How to Trade Options
You’ll find plenty of information about the dynamics of options and how to use them to make money in the options market. Almost no one discusses how to trade them, however. While it isn’t difficult to trade options, there are some nuances that you should take into to consideration.
Options trade much like stocks do. You have a bid and an ask price. Usually, the trade gets settled somewhere in between the two, but not always. With options however, you have something known as open interest, which is an important concept to understand.
Note: this article assumes you are familiar with the use of options. For a refresher, check out the following article.
When you purchase an option, you now have an open position with that option. This gives you three options to consider. You can sell the option any time before the expiration date or you can exercise your option. The third option is to let the option expire if the stock did not move in the direction you were hoping. Obviously, the option you choose depends on the market condition and the price of the stock.
Note: Early exercise is available for American options. European options must be help to expiration. However, the contracts for European options can be closed out before expiration.
If you decide to get out of your option, you are essentially reversing your open position, or you are closing it. When you buy an option, you sell it to reverse and close out your position. Conversely, when you sell an option, you would buy it to close it out.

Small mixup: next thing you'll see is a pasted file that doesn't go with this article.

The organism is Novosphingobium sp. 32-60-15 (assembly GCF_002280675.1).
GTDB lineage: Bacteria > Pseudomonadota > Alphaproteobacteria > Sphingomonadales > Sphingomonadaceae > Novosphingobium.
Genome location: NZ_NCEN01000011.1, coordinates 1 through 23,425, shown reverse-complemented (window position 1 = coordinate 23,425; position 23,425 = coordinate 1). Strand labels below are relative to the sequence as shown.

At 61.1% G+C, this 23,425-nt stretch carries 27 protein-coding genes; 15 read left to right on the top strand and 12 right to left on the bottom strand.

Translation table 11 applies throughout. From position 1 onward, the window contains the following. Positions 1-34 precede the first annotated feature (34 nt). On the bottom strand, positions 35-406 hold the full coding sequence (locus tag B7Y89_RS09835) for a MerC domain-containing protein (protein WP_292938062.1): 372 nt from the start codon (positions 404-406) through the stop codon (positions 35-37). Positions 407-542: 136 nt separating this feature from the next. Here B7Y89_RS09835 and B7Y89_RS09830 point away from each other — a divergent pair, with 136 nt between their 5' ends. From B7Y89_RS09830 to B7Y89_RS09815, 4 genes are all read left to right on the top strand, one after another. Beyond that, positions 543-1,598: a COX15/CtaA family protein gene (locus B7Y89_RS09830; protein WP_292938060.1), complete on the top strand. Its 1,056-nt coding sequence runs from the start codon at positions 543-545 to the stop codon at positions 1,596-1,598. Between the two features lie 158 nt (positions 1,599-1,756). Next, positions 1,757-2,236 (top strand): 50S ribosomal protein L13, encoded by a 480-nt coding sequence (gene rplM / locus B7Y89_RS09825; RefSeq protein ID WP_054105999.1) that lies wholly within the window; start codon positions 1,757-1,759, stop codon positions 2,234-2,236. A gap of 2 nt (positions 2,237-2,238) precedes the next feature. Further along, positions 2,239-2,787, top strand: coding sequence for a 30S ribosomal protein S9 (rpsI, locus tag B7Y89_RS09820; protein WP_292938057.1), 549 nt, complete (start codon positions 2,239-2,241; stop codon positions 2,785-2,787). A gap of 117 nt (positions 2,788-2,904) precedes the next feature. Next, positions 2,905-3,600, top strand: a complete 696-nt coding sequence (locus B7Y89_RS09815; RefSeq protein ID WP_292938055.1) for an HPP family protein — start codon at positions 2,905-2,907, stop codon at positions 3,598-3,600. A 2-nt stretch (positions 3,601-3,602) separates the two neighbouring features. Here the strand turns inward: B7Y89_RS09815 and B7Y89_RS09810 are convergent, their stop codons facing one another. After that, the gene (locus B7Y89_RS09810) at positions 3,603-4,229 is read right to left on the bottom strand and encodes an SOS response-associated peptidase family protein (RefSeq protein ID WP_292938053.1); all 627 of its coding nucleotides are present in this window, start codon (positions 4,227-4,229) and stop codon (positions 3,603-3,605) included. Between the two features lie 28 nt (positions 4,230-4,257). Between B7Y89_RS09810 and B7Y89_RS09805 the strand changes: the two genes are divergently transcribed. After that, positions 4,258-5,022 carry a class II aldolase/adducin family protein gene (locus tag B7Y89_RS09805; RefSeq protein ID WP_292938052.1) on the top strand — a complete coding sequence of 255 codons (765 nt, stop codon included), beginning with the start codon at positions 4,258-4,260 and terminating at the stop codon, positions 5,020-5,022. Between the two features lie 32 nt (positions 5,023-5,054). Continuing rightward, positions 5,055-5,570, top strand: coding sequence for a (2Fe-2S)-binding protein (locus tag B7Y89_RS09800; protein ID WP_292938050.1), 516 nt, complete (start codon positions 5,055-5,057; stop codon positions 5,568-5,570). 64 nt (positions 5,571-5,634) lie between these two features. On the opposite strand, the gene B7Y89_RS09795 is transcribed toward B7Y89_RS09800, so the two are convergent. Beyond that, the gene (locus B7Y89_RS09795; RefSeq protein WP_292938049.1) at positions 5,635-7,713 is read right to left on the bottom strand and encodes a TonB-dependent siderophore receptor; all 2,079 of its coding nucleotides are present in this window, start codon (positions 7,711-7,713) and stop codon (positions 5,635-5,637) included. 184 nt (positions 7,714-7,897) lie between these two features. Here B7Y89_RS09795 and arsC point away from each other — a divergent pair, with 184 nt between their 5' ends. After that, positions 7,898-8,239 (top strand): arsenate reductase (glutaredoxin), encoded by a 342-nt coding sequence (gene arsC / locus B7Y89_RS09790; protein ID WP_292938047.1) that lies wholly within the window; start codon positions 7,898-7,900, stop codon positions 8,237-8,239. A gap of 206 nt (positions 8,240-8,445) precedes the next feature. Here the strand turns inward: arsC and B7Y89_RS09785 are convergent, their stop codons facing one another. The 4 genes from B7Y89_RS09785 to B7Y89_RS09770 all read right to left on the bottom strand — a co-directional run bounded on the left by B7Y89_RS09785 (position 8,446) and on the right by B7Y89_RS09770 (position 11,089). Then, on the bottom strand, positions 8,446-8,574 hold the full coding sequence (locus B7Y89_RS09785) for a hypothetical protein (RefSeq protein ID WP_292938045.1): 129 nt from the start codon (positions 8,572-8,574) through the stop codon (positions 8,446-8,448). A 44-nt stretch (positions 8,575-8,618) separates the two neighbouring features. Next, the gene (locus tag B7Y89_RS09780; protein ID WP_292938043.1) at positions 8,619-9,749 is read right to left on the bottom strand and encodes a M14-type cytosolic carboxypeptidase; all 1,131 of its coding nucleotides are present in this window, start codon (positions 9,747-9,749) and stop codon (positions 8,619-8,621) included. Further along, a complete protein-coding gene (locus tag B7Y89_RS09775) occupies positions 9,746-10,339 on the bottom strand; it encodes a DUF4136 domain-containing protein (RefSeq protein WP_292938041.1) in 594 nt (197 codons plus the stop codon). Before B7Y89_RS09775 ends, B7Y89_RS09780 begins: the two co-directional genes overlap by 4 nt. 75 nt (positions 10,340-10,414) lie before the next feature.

Each brokerage will handle the transactions a bit differently but the concept is the same. Make sure you understand how your broker handles the transactions before making any live trades. Sometimes, they have tutorials that you can view to get a better understanding. Don’t ignore these if you are new to options trading.
When you get to the point of trading more advanced option strategies, be aware that you will have to pay commissions on each leg that you transact. For instance, if you were to trade a straddle, this is the simultaneous buying of a call option and a put option, you would pay commissions on both of those legs. A straddle is used when you expect a big jump in a stock in either direction but aren’t sure which direction the stock will go. One of the legs will expire worthless while the other will profit handsomely. If you decide to close one or both of the legs, you will need to pay commissions on those as well.
Make sure you understand which option in the chain you are buying. Some beginners think they are buying one leg, when in fact, they end up buying something else. They calculated their target profits on the strike price they thought they were buying, only to discover that the profit is smaller, or worse, it turns into a loss.